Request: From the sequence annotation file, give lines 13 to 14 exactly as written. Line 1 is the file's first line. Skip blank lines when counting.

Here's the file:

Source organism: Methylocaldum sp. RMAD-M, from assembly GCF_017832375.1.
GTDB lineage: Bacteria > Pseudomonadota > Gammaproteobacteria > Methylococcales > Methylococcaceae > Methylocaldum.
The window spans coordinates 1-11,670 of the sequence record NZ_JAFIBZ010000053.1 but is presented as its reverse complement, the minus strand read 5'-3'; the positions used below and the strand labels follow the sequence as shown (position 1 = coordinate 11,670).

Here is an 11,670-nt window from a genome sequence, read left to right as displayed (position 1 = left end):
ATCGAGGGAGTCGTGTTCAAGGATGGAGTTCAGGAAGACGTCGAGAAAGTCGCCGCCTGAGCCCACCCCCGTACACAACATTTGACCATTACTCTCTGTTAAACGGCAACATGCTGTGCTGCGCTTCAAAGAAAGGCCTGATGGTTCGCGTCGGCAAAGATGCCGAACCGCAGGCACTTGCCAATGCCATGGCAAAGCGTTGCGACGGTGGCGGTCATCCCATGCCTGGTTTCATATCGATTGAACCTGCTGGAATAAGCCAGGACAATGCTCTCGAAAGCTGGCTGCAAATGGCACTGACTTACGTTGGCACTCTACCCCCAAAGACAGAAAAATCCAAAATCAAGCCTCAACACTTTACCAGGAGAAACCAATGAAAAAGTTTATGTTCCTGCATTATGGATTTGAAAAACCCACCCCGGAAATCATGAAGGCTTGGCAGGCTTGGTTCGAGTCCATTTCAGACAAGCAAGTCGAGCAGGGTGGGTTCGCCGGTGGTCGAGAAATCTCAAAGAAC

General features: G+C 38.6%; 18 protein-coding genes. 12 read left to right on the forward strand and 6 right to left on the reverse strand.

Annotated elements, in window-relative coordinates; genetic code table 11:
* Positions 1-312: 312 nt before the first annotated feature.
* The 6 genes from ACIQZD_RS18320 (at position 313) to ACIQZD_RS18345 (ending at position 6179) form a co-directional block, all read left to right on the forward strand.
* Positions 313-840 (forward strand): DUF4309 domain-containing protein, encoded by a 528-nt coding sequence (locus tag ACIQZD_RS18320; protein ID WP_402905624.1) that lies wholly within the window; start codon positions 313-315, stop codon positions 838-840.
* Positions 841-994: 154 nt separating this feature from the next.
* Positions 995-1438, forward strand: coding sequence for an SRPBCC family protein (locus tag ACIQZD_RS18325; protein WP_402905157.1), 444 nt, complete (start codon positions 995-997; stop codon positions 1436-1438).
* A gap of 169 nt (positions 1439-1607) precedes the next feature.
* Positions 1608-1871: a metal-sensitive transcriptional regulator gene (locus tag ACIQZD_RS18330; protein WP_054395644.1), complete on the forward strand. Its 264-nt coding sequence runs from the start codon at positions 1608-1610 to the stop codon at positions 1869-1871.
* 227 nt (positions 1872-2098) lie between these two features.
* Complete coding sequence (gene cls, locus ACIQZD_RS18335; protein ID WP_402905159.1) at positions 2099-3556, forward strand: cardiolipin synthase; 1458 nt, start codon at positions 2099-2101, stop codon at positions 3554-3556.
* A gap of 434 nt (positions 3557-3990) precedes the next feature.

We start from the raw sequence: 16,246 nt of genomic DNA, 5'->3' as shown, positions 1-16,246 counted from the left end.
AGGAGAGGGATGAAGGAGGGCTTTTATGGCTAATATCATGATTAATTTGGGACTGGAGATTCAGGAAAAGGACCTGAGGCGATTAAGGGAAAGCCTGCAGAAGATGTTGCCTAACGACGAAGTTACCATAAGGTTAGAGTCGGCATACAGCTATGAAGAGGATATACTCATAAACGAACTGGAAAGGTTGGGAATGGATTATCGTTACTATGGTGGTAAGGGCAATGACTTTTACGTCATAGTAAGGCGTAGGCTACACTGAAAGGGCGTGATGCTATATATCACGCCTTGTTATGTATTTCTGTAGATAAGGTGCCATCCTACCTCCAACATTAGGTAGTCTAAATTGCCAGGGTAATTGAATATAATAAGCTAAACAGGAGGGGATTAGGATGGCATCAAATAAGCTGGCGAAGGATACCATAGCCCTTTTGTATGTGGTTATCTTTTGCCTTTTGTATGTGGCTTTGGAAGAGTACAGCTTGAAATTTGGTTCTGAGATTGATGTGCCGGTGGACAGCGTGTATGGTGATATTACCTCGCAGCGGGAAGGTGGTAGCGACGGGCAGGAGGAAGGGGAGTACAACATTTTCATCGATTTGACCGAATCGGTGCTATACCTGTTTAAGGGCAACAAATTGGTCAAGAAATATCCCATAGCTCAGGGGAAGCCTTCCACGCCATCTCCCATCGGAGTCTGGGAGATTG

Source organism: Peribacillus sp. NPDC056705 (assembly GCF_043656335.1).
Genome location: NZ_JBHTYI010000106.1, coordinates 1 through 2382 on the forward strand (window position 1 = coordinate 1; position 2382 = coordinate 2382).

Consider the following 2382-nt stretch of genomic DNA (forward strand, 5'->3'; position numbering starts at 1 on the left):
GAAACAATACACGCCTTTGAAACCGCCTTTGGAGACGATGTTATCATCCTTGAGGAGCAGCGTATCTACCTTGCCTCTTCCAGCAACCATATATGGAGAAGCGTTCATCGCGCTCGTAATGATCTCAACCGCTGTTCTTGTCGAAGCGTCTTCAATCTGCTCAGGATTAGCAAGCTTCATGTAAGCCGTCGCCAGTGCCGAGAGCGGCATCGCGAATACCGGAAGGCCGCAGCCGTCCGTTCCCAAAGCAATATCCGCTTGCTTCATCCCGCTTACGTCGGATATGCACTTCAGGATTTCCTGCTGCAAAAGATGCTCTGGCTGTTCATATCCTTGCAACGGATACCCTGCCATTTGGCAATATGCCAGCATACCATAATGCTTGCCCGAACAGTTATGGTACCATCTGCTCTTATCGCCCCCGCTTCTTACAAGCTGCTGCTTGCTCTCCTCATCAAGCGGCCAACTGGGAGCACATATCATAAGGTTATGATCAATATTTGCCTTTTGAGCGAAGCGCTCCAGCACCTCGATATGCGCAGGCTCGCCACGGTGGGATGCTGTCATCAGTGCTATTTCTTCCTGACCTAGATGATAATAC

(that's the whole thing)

* A gap of 169 nt (positions 1439-1607) precedes the next feature.
* Positions 1608-1871: a metal-sensitive transcriptional regulator gene (locus tag ACIQZD_RS18330; protein WP_054395644.1), complete on the forward strand. Its 264-nt coding sequence runs from the start codon at positions 1608-1610 to the stop codon at positions 1869-1871.